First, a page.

Empty peanuts into sieve and let salt fall through and discard.

Mix wasabi with 1 egg white and beat with fork until foamy. Pour over peanuts and mix well.

Spread on non-stick or lightly oiled baking sheet and bake at 350° F for 30 to 40 minutes or until peanuts are roasted and dry. Cool and store in airtight container.

Roasted chicknuts:

2 cups dried whole chickpeas
2 tsp. garlic powder
¼ tsp. cayenne pepper

To cook chickpeas, soak 12 hours or overnight in water to cover.

Drain and cover with fresh water. Bring to boil, reduce heat and simmer until just tender, then drain again.

Spread chickpeas on non-stick or lightly oiled baking sheets. Sprinkle with garlic powder and cayenne and shake to coat evenly.

Roast in 350° F oven for 1 to 2 hours, shaking pan several times, until browned and crunchy. Cool and store in airtight container.

NOTE: You can substitute store-bought canned chickpeas in this recipe to save time.

Curried chicknuts:

I coaxed this delicious recipe from my East Indian friend, Jas. It calls for fragrant homemade curry powder, but you can use commercially prepared powder if you wish.

2 cups cooked chickpeas
1 Tbsp. curry powder (see recipe below)

Follow recipe above, using curry powder in place of garlic powder and cayenne. Recipe can be doubled or tripled.

Crunchy oven-roasted soy nuts make a super satisfying snack.
Crunchy oven-roasted soy nuts make a super satisfying snack.

Homemade curry powder:

2 tsp. fenugreek
4 tsp. coriander
2 tsp. cumin seed
½ tsp. whole black peppercorns
½ tsp. crushed red pepper flakes or dried chilies
6 cardamom seeds, pods removed and discarded
½ inch of cinnamon stick
¼ tsp. whole cloves
2 tsp. mustard powder
2 tsp. ground ginger

Measure all ingredients into blender, cover, and grind for 1 to 2 minutes or until fine powder.

Store in airtight container. You can increase, decrease, add, or omit any item you wish to make this your own unique blend. Since it keeps indefinitely, you can make larger batches to have on hand for customized seasoning.

Seasonal hint for gift giving:

Double or triple the recipe above. Fill fancy little bottles or tins with this fragrant spice mix, label, and attach a bow. Makes a great gift, and if you’re feeling really generous, you can even include the recipe. Curry lovers will be tickled with this delightful mix that can be used in any recipe calling for curry powder.

Sweet roasted chicknuts:

Cook chickpeas as in above recipe.

Brush lightly with liquid honey or maple syrup, shaking pan to coat all sides.

Sprinkle with sesame seeds, shaking to coat evenly.

Bake in 250° F until glazed. Sprinkle with ground cinnamon, if you wish.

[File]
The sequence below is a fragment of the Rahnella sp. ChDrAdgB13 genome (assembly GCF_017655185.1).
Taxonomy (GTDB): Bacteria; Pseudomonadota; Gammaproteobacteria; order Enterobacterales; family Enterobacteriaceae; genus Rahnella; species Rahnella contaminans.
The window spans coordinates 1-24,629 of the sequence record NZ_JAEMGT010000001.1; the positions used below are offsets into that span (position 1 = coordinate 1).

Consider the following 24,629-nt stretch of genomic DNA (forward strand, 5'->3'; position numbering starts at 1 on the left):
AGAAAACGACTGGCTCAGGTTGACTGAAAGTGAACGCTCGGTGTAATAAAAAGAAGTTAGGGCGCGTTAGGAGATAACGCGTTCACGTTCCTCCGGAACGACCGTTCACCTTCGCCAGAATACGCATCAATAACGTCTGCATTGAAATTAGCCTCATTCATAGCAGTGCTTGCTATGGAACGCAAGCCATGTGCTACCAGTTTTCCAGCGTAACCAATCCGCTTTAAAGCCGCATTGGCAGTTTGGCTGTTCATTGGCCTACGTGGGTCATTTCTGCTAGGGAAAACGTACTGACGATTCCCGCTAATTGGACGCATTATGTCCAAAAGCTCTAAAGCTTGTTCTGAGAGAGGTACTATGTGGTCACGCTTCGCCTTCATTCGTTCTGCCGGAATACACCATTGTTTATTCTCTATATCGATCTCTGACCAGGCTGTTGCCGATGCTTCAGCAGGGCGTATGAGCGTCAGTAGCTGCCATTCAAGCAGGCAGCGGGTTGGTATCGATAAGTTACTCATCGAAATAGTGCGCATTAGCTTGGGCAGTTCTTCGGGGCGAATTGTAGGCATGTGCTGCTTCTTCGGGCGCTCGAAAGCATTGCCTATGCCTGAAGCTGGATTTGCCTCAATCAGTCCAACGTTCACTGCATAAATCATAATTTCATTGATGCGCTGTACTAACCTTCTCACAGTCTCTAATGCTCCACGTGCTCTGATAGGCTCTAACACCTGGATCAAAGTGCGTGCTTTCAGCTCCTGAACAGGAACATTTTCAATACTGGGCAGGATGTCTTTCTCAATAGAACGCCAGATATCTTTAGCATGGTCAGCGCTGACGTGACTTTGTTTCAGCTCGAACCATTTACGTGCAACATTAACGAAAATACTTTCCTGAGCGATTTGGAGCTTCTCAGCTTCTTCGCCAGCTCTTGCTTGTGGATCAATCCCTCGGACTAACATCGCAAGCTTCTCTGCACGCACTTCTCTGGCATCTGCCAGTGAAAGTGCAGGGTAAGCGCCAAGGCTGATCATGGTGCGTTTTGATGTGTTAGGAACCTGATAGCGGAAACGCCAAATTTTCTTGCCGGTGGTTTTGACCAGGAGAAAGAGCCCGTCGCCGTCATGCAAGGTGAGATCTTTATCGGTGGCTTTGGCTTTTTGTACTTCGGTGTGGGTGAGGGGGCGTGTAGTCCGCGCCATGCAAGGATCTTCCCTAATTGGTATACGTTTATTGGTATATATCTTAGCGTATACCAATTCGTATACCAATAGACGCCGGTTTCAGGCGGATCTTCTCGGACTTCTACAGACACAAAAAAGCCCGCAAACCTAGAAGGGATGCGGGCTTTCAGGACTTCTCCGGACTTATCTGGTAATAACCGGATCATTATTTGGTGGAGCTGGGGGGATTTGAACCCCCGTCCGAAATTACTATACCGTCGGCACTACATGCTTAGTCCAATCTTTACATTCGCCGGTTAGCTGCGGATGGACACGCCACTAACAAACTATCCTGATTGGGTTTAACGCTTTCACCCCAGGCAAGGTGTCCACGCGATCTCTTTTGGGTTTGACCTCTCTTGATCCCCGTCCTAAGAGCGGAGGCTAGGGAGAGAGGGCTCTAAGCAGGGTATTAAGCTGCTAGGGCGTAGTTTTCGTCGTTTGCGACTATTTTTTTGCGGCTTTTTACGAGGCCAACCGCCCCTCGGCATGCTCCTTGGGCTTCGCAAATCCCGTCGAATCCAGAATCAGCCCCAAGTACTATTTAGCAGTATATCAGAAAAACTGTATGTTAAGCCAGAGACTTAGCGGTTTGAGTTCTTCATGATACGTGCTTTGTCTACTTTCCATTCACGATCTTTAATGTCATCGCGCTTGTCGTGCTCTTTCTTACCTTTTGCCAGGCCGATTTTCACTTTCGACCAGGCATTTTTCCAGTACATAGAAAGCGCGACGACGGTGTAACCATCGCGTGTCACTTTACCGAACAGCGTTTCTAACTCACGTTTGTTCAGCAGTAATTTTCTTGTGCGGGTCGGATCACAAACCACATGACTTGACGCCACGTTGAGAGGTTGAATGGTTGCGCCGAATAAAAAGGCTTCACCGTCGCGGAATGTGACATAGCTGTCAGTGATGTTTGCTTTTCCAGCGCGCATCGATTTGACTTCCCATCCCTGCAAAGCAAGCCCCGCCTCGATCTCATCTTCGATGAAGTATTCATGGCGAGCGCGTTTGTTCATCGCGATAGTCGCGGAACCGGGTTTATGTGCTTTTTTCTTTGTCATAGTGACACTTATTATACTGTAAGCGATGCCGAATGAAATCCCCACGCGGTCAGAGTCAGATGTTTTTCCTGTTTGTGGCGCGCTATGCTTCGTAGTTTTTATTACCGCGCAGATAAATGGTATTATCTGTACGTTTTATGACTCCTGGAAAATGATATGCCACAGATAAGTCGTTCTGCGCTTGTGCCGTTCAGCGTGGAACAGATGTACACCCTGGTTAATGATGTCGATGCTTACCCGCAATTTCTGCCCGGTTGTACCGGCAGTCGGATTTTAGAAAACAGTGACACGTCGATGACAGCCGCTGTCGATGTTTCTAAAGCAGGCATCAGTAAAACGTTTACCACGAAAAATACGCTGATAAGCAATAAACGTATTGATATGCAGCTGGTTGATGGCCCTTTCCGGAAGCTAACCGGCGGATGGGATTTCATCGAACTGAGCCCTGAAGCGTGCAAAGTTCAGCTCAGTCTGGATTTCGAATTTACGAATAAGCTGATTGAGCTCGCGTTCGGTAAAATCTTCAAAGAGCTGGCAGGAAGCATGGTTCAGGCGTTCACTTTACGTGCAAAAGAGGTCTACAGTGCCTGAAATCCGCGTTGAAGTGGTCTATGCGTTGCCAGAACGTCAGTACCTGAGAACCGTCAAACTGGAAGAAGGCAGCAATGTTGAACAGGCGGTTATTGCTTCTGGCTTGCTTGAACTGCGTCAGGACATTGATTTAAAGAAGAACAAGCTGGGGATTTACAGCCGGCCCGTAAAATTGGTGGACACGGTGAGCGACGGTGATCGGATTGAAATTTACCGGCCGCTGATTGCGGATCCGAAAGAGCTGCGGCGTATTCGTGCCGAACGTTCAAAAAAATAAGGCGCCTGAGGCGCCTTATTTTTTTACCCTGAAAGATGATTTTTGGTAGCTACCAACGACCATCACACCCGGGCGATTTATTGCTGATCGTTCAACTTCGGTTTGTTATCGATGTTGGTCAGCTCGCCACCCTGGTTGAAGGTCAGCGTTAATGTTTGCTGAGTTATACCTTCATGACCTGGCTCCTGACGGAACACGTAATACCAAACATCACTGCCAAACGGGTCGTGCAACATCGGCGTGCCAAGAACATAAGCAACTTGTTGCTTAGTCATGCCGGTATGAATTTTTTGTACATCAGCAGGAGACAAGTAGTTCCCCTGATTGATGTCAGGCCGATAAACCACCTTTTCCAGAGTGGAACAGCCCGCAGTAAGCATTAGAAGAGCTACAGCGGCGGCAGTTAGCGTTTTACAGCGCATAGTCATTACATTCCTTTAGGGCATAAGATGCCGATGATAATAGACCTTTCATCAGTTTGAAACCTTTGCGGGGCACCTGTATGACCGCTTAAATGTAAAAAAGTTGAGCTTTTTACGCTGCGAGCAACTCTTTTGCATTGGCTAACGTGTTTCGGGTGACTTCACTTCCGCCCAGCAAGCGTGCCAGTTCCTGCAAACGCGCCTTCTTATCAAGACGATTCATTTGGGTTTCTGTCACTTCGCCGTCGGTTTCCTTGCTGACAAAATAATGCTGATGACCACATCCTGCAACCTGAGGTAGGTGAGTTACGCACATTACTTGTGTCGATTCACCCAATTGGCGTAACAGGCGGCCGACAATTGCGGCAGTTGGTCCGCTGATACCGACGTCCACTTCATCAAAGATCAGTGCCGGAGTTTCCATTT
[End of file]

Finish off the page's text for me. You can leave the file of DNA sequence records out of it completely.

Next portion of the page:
Allow to dry at room temperature before storing in airtight container.

Bran crackers can stand alone or be topped with paté spread.
Bran crackers can stand alone or be topped with paté spread.

Savory veggie stars:

Here’s a crispy vegetable cracker that’ll be the star of any party. They are wonderful with cheese, paté, or for nibbling on all by themselves.

¼ cup vegetable flakes
2 cups whole wheat flour
1 cup wheat germ
¼ tsp. of sea salt
¼ cup vegetable oil
2 tsp. mixed herbs of choice (chives, basil, parsley, oregano, savory, thyme, tarragon, dill)
1 egg
1 cup water

Put vegetable flakes in blender and whiz until powdered. Empty into a large bowl and add remaining ingredients, except water. Stir until well blended. Add enough water to make a stiff dough and knead until smooth.
Turn out on floured board, roll out to 1/8 inch thickness.
Cut into 1 inch rounds or use any seasonal cutter you desire.
Place on non-stick or lightly greased baking sheets and bake at 350° F until crispy and light golden, about 10 minutes.
Cool and store in airtight container. These keep very well and actually get better with age as flavors meld.

Sesame-flecked bran crackers:

These healthy crackers are delicious with cheese, jam, paté or any other spread. They are also very good crumbled in soups or broken and used in place of croutons on salads.

1 cup oatmeal (coarsely ground in blender)
½ cup bran
1 cup whole wheat flour
6 Tbsp. vegetable oil
2 Tbsp. honey
½ cup water
1 cup toasted sesame seeds

Mix dry ingredients, except seeds, into large bowl. Combine wet ingredients and blend into flours.

Form into ball and roll out on floured surface as thinly as possible. Sprinkle with sesame seeds and roll down into dough.

Cut dough into desired sizes and shapes and transfer to non-stick or lightly greased baking sheets.

Using fork, prick holes uniformly. Bake 350° F for 15 minutes. Cool and store in airtight container.

Old world no-bake oat balls:

These tasty balls are sometimes called “oat candy.” They are good for the waistline, easy to make, and pretty on the plate. They are fun to roll into balls, so if you’ve got some little hands in your baking party, let them do the forming.

2 cardamom seeds, pods removed and discarded
1 whole nutmeg
2 cups oatmeal
½ cup almonds
1 large apple, peel left on (if using red apple, you will have red flecks in your candy. If using green apple, there will be dabs of green. Using some of each gives special holiday color)
¼ cup honey

Put cardamom seeds and nutmeg into blender and whiz until fine. Empty into bowl.

Put oatmeal into blender and grind into fine flour. Empty into bowl and add spices.

Grind nuts until fine and add to the oatmeal mixture.

Grate apple and blend with honey. Mix into the oatmeal mixture.

Wet hands with water and form mixture into tiny balls. Roll in icing sugar, if you wish. Put into little paper candy cups.

Refrigerate uncovered until dry.

Store in airtight containers in fridge.

Makes 1 to 2 dozen, depending on size.